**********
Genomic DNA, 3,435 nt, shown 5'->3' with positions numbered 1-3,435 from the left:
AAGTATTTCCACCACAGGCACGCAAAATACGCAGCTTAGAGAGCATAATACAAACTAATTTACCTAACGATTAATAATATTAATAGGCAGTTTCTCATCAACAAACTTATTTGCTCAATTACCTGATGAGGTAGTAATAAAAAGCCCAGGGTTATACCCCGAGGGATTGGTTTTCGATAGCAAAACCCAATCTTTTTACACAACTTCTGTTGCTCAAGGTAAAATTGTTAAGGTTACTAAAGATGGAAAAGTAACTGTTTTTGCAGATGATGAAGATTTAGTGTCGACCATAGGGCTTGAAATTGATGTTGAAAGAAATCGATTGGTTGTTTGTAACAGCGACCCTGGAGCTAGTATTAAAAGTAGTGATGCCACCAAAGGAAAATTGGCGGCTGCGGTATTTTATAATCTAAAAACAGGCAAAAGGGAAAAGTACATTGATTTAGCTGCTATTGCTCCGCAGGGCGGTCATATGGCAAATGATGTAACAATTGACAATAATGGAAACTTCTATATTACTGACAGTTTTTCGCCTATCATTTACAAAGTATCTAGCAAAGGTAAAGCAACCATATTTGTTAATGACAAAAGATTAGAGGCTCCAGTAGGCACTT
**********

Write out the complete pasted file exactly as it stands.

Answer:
Genomic DNA, 3,435 nt, shown 5'->3' with positions numbered 1-3,435 from the left:
AAGTATTTCCACCACAGGCACGCAAAATACGCAGCTTAGAGAGCATAATACAAACTAATTTACCTAACGATTAATAATATTAATAGGCAGTTTCTCATCAACAAACTTATTTGCTCAATTACCTGATGAGGTAGTAATAAAAAGCCCAGGGTTATACCCCGAGGGATTGGTTTTCGATAGCAAAACCCAATCTTTTTACACAACTTCTGTTGCTCAAGGTAAAATTGTTAAGGTTACTAAAGATGGAAAAGTAACTGTTTTTGCAGATGATGAAGATTTAGTGTCGACCATAGGGCTTGAAATTGATGTTGAAAGAAATCGATTGGTTGTTTGTAACAGCGACCCTGGAGCTAGTATTAAAAGTAGTGATGCCACCAAAGGAAAATTGGCGGCTGCGGTATTTTATAATCTAAAAACAGGCAAAAGGGAAAAGTACATTGATTTAGCTGCTATTGCTCCGCAGGGCGGTCATATGGCAAATGATGTAACAATTGACAATAATGGAAACTTCTATATTACTGACAGTTTTTCGCCTATCATTTACAAAGTATCTAGCAAAGGTAAAGCAACCATATTTGTTAATGACAAAAGATTAGAGGCTCCAGTAGGCACTT